Now To Have Our Share
Ready for Uncle Sam.
afford to pay more than
THE WASHINGTON TIMES. FRIDAY, SEPTEMBER
51 AID STATIONS
FOR REGISTRANTS
Plans for city-wide free legal aa
silstance to registrants who begin
filling out their questionnaires next
Tuesday today are practicaUy com
pleted. With the co-operation of
more than 300 local attorneys, the
legal advisory board of the District
will have flfty-o'ne legal aid stations
In nnemtion on the mOmlng Of Sep
tember 24. These stations will bei
located at central points throughout
the city, and registrants are urged
to make use of. the services which
patriotic attorneys will, render free
of cost.
Questionnaires will be mailed reg
istrants of the 10-to-2J and a2-?-
classes next Monday -morning. There
is a total registration of 22,000 men
In these classes in he'Dlstrlct and
10 per cent of the tola will receive
their questionnaires each day. Tbs
means'that more than 2,000 question
naires must be completed every
twenty-four hours, and registrants
are urged to call at the legal aid sta
tions on the day their questionnaires
are received from the local boards.
" Must Not Delay.
It has been estimated that an aver
age time of one-half an hour is re
quired for filling out each set of pa
pers. Wltn a large numuer w i
handled every day It is Imperative
that there be no delay on the part of
the registrant in seeking aid. To
postpone the matter would result In
great confusion the latter part of the
week, the advisory board pointed out.
and It Is urgea mai regiatrmnio tj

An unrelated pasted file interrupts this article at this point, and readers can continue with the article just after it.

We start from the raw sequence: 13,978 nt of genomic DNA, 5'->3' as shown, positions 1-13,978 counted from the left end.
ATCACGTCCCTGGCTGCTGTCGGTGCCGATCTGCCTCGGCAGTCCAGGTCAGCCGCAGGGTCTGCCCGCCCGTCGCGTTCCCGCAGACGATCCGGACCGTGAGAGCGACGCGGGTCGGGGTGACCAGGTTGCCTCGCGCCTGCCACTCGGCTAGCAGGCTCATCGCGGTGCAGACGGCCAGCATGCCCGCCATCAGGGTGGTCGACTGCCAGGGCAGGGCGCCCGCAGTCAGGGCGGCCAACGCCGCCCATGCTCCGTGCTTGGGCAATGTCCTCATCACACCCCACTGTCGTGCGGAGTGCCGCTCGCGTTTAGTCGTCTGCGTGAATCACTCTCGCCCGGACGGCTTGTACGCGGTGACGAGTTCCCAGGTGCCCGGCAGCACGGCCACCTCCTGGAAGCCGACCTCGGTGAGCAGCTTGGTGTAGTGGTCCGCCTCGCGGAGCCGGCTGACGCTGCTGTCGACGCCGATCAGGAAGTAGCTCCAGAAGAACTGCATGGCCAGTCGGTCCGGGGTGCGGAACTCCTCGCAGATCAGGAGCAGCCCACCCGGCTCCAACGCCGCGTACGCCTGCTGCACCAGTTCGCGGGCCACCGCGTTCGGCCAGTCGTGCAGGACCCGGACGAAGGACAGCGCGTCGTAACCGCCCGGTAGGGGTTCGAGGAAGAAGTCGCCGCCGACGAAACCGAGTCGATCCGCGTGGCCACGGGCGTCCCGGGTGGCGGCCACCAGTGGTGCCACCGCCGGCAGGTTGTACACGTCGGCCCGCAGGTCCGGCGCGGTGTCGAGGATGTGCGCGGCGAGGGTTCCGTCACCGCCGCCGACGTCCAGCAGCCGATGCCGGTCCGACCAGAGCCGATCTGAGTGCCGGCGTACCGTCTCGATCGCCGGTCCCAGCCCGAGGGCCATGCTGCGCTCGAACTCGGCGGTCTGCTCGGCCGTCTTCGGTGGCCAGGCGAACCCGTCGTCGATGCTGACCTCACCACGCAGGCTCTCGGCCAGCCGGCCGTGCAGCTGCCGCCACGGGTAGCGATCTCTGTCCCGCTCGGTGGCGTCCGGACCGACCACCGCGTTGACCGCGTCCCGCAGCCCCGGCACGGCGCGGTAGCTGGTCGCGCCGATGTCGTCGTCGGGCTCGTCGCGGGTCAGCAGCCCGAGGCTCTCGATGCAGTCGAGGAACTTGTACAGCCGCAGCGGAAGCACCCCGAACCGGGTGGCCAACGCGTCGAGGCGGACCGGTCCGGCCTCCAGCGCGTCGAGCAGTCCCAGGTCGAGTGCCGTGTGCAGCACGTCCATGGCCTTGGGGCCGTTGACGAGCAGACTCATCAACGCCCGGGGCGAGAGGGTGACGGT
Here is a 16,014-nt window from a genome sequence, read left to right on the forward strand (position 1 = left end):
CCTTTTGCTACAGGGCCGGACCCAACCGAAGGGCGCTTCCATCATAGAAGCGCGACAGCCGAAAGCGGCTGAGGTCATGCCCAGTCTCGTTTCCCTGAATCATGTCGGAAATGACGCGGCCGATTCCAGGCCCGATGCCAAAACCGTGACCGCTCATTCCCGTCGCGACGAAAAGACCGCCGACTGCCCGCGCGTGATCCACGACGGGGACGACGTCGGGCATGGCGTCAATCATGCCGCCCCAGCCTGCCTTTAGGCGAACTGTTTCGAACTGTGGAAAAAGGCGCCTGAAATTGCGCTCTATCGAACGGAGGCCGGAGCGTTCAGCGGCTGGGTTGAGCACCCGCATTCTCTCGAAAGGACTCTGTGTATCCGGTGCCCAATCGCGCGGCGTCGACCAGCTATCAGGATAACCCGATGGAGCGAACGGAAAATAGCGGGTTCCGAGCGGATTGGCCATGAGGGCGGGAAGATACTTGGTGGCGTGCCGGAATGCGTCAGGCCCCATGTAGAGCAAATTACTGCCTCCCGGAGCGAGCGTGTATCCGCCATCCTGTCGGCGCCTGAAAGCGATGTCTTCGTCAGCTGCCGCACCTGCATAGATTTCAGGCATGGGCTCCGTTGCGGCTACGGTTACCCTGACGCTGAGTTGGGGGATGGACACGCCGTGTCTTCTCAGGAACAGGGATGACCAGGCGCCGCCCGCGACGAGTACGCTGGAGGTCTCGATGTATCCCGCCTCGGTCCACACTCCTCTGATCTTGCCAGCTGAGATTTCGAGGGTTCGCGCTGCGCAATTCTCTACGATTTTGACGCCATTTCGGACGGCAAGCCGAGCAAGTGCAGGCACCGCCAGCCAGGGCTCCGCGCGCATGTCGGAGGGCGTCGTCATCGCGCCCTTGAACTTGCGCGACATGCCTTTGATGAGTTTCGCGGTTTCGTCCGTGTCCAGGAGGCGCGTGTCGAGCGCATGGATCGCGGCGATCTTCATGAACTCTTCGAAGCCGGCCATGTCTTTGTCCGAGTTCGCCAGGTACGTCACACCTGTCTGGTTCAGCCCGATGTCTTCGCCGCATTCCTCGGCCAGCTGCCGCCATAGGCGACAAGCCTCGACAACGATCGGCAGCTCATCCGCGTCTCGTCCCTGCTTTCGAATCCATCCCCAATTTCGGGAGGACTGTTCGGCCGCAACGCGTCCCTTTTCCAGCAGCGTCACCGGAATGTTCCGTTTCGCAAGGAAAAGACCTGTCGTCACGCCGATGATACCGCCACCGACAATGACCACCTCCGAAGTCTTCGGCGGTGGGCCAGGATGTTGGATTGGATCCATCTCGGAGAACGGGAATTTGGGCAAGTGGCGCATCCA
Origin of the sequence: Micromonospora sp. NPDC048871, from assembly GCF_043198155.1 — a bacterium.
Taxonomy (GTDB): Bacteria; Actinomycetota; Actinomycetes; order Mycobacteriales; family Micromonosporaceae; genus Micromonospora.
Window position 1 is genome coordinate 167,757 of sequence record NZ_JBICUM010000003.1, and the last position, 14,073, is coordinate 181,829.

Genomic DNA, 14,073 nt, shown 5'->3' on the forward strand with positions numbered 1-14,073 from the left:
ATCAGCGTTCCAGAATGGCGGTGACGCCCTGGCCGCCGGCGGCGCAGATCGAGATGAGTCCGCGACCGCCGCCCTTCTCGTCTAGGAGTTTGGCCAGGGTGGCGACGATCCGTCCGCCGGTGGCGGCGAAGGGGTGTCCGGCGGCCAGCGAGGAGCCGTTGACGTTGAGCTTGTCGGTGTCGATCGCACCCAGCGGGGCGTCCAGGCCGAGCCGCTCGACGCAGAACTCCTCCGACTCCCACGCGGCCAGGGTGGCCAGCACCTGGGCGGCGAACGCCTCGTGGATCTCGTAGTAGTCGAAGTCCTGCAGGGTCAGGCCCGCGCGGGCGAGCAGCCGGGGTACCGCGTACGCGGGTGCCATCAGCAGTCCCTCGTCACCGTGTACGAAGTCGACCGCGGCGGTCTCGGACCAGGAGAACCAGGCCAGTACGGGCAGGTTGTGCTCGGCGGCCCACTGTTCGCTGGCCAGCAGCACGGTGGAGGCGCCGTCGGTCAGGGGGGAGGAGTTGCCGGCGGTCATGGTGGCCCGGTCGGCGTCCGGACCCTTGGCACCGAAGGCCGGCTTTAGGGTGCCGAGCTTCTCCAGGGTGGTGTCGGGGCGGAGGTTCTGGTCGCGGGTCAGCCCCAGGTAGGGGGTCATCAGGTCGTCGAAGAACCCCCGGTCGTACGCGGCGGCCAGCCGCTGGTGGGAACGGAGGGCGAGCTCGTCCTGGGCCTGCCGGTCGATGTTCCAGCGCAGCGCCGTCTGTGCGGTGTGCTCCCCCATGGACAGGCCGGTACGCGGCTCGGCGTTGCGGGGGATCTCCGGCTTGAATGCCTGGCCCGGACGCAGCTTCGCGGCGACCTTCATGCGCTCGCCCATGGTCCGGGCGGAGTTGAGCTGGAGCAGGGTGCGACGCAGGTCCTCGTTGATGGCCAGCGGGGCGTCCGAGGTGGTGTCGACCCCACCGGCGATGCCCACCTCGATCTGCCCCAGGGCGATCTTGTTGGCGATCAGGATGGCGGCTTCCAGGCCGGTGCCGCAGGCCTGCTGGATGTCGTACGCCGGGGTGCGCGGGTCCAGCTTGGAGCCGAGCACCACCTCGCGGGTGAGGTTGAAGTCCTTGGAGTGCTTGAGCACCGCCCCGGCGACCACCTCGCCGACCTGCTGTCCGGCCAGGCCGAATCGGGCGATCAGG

operate to the fullest extent In this
matter.
Legal lieutenants and aides have
been appointed for each Government
department, together with a corps of
assistants In the several large bu
reaus. They will care for regis
trants in Government service, and re
news advisers at the general stations
of V large amount of work.
In addition to these departmental
stations, there will be large legal
aid corps at the United States court
house. First and B streets northwest,
in charge of United States District At
torney John E. Laskey; at the city
postofflce. in charge of Henry P.
mlr? Public Library. H. Prescott
Gatlev: District building. J. J. Darling
ton; United States Custom Court, Fif
teenth street and New York avenue
northwest. Judge Smith: Potomac
Knvlnn Bank building. "Wisconsin
avenue and M streets northwest.
George W OfTutt, jr.; Petworth School,
Eighth andShcpbera streets norinwesi,
J. L. Carr: Pythian Temple, 1838
Twelfth street northwest, B. L. Gas
kins; United States Housing Corpora
tion,. 613 G street northwest. Henry
Gale: Central High School. Frank S.
Bright, and a station at the Library
of Congress, with a director yet to be
named.
At Police Stations.
Ten precinct police stations will
also serve as quarters for legal ad
vistory boards, and arrangements are
being made to have these aid stations
I open for several hours at night.
' i.....I..a .m mt rf th I.Vttt ail
vlsory board will meet next Monday
night at 7:J0 o'clock at the George
town University Law School. E street
between Fifth and Sixth streets north
west, to receive final Instructions.
Every detail of the new question
naires will be taken up, and members